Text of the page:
Take the 2-minute tour ×
Server Fault is a question and answer site for system and network administrators. It's 100% free, no registration required.

I have this bash script and is run via cron on a regular interval:

#!/bin/bash

RSYNC=/usr/bin/rsync
SSH=/usr/bin/ssh
KEY=/Users/admin/Documents/Backup/rsync-key
RUSER=philosophy
RHOST=example.com
RPATH=data/
LPATH="/Volumes/G Technology G Speed eS/Backup"
LOCKFILE=/Users/admin/Documents/backup.isrunning

if [ ! -e $LOCKFILE ]; then
    touch $LOCKFILE
    $RSYNC -avz --delete --progress -e "$SSH -i $KEY" "$LPATH" $RUSER@$RHOST:$RPATH
    rm $LOCKFILE
else
    echo "Rsync - Backup still running"
fi

The backup could take any length of time, from a few minutes to days and if I run the backup via cron every 6 hours what I dont want is two instances of this running at the same time. So what I've done is created a simple locking mechanism. But I'm woried that if the script is killed half way through for what ever reason that lock file is always going to be there and the backup routine is not going to run.

Is there a way of enhancing this to be better fool proof?

Thanks

Scott

EDIT: Final bash script I'm now using thanks to the answer below:

#!/bin/bash

RSYNC=/usr/bin/rsync
SSH=/usr/bin/ssh
KEY=/Users/admin/Documents/Backup/rsync-key
RUSER=philosophy
RHOST=example.com
RPATH=data/
LOCKFILE=/Users/admin/Documents/Backup/backup.isrunning

if [ ! -e $LOCKFILE ]
then
    echo $$ >"$LOCKFILE"
else
    PID=$(cat "$LOCKFILE")
    if kill -0 "$PID" >&/dev/null
    then
        echo "Rsync - Backup still running"
        exit 0
    else
        echo $$ >"$LOCKFILE"
        echo "Warning: previous backup appears to have not finished correctly"
    fi
fi

LPATH="/Volumes/G Technology G Speed eS/Backup"
$RSYNC -avz --delete --progress -e "$SSH -i $KEY" "$LPATH" $RUSER@$RHOST:$RPATH

LPATH="/Volumes/G Technology G Speed eS/Catalogue"
$RSYNC -avz --delete --progress -e "$SSH -i $KEY" "$LPATH" $RUSER@$RHOST:$RPATH

LPATH="/Volumes/G Technology G Speed eS/Digital"
$RSYNC -avz --delete --progress -e "$SSH -i $KEY" "$LPATH" $RUSER@$RHOST:$RPATH

LPATH="/Volumes/G Technology G Speed eS/Finance"
$RSYNC -avz --delete --progress -e "$SSH -i $KEY" "$LPATH" $RUSER@$RHOST:$RPATH

LPATH="/Volumes/G Technology G Speed eS/Image Libraries"
$RSYNC -avz --delete --progress -e "$SSH -i $KEY" "$LPATH" $RUSER@$RHOST:$RPATH

LPATH="/Volumes/G Technology G Speed eS/IT Desk"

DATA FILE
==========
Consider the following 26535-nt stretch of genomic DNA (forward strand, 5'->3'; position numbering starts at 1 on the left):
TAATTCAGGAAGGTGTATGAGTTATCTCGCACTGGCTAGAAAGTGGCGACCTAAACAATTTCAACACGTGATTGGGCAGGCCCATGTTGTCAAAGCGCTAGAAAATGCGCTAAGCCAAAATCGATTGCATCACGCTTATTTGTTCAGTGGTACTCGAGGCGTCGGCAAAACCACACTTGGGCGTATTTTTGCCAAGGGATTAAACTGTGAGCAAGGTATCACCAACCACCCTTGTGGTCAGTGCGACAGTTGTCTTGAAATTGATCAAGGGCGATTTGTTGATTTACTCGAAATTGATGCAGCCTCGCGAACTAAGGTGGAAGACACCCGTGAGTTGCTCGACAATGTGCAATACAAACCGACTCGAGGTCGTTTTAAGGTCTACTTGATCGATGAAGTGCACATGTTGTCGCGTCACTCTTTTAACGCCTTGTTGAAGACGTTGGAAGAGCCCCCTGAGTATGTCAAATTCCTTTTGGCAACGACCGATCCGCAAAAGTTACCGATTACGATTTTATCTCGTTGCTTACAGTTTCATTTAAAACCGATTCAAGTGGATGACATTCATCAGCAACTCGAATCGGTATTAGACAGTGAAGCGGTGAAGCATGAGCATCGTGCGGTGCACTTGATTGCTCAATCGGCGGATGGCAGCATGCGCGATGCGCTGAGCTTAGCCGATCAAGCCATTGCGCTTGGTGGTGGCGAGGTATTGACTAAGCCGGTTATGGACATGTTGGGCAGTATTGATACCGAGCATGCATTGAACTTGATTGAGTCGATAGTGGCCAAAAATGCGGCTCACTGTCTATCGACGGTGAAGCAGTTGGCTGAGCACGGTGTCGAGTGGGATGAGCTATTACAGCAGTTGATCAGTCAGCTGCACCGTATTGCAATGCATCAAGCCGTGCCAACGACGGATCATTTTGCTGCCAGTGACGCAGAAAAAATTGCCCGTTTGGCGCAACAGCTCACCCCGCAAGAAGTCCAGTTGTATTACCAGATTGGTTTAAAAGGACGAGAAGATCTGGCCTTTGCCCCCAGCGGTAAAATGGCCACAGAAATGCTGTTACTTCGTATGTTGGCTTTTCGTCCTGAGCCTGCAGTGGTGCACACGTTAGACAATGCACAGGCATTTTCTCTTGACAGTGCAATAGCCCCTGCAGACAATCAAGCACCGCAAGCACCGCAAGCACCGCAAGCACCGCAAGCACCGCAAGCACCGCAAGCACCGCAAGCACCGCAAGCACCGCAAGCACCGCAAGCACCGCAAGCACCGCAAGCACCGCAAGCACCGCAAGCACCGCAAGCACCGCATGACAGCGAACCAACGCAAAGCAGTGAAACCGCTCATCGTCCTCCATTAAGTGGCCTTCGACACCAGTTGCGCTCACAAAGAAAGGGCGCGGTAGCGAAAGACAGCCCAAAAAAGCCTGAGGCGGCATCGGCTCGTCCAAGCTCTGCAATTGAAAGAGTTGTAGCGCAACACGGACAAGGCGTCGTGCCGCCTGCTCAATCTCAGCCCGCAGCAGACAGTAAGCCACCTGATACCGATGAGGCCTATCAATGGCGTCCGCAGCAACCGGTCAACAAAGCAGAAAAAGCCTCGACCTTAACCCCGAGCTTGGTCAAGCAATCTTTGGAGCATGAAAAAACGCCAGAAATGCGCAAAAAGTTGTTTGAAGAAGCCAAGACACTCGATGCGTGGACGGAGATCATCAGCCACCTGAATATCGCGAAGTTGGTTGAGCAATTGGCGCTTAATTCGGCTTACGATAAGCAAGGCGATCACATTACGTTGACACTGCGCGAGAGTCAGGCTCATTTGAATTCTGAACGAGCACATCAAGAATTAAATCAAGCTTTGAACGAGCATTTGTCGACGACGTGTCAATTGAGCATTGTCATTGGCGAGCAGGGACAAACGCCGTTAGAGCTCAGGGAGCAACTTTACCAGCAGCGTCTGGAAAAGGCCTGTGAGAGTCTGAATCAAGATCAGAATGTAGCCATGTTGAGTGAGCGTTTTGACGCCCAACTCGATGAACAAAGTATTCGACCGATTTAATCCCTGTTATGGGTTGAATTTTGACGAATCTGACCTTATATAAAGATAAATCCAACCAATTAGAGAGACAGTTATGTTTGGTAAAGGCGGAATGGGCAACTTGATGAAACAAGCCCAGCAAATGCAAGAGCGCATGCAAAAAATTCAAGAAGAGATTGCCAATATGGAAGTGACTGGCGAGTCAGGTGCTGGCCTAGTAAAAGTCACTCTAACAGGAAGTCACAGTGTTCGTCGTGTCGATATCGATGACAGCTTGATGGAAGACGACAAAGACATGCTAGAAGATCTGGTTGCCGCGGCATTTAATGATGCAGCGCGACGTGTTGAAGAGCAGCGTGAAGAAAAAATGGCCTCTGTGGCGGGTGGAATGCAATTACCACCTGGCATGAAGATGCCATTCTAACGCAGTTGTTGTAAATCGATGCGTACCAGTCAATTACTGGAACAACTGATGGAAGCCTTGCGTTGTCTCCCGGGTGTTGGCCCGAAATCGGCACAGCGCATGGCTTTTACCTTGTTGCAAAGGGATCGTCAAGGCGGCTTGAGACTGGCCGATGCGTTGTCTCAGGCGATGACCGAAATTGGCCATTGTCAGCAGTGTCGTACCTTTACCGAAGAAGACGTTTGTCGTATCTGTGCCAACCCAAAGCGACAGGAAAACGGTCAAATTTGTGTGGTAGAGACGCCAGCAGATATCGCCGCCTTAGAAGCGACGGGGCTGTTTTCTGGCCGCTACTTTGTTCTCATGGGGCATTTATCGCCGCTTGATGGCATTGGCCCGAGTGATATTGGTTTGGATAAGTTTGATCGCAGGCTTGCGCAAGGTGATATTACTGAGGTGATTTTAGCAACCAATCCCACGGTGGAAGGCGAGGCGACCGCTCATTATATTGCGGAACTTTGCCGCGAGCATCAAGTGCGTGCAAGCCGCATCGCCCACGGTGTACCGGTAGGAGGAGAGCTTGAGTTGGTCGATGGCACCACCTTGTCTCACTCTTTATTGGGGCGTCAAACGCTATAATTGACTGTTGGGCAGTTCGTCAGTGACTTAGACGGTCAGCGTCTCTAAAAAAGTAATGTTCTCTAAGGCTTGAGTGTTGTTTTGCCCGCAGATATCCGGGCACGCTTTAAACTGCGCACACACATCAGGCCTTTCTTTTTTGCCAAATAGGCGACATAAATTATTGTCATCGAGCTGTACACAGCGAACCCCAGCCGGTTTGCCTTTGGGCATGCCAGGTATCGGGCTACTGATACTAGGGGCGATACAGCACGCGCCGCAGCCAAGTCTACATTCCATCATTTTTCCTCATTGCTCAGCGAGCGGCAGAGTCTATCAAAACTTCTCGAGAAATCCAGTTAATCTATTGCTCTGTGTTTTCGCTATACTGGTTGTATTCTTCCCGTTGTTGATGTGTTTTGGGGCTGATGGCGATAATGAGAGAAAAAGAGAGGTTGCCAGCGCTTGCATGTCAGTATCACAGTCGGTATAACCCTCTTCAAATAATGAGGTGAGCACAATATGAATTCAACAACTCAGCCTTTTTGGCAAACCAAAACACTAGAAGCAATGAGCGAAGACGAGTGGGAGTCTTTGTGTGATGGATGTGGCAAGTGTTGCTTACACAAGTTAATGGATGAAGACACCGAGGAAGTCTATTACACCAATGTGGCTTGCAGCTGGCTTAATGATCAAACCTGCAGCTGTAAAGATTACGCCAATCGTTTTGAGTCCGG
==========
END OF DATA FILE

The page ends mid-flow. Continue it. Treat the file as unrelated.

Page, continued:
$RSYNC -avz --delete --progress -e "$SSH -i $KEY" "$LPATH" $RUSER@$RHOST:$RPATH

LPATH="/Volumes/G Technology G Speed eS/Office"
$RSYNC -avz --delete --progress -e "$SSH -i $KEY" "$LPATH" $RUSER@$RHOST:$RPATH

LPATH="/Volumes/G Technology G Speed eS/Studio"
$RSYNC -avz --delete --progress -e "$SSH -i $KEY" "$LPATH" $RUSER@$RHOST:$RPATH

LPATH="/Volumes/G Technology G Speed eS/Toffee Apple"
$RSYNC -avz --delete --progress -e "$SSH -i $KEY" "$LPATH" $RUSER@$RHOST:$RPATH

rm -f "$LOCKFILE"
share|improve this question

2 Answers 2

up vote 4 down vote accepted

If you put the PID of the script into the lock file then, if the lock file exists when a new instance starts, you can read the PID and check if the script is still running. If the script isn't running then clean up, put the PID of the current instance in the lock file and start the rsync otherwise print a 'still running' message and exit.

EDIT:

#!/bin/bash
backup() {
    RSYNC=/usr/bin/rsync
    SSH=/usr/bin/ssh
    KEY=/Users/admin/Documents/Backup/rsync-key
    RUSER=philosophy
    RHOST=example.com
    RPATH=data/
    LPATH="/Volumes/G Technology G Speed eS/Backup"

    $RSYNC -avz --delete --progress -e "$SSH -i $KEY" "$LPATH" $RUSER@$RHOST:$RPATH
}

LOCKFILE=/Users/admin/Documents/backup.isrunning

if [ ! -e "$LOCKFILE" ]
then
    echo $$ >"$LOCKFILE"
    backup
else
    PID=$(cat "$LOCKFILE")
    if kill -0 "$PID" >&/dev/null
    then
        echo "Rsync - Backup still running"
        exit 0
    else
        echo $$ >"$LOCKFILE"
        echo "Warning: previous backup appears not to have finished correctly"
        backup
    fi
fi

rm -f "$LOCKFILE"
share|improve this answer
    
@lain - Can you show me how I would do this in my bash script? I'm no expert at Bash scripting. I know that using $$ would return the PID of the script but how do i check if that PID is running and how do I check it against the file? Thanks –  Brady Feb 21 '11 at 17:38
1  
@Brady: I was hoping you wouldn't ask that as I have no OSX to test with. Hopefully the skeleton above will work. –  Iain Feb 21 '11 at 18:50
    
Thank you lain and grawity for the help with the bash scripting. I have made a few minor changes for my script. I'll post my finished code above. Thanks once again! –  Brady Feb 22 '11 at 10:08

If you are configuring multiple backups then you may wish to take a look at LBackup which offers locking and also fully supports pull backups. More information regarding the advantages of a pull backup is available from the following URL : http://www.lbackup.org/network_backup_strategies

If you check the LBackup source code you will see how the lock system is implemented using a trap. The suggestion above regarding using a PID is also a good idea. With that approach, should the entire server crash and the trap not have a chance to be activated.

share|improve this answer

Your Answer

 
discard

By posting your answer, you agree to the privacy policy and terms of service.

Not the answer you're looking for? Browse other questions tagged or ask your own question.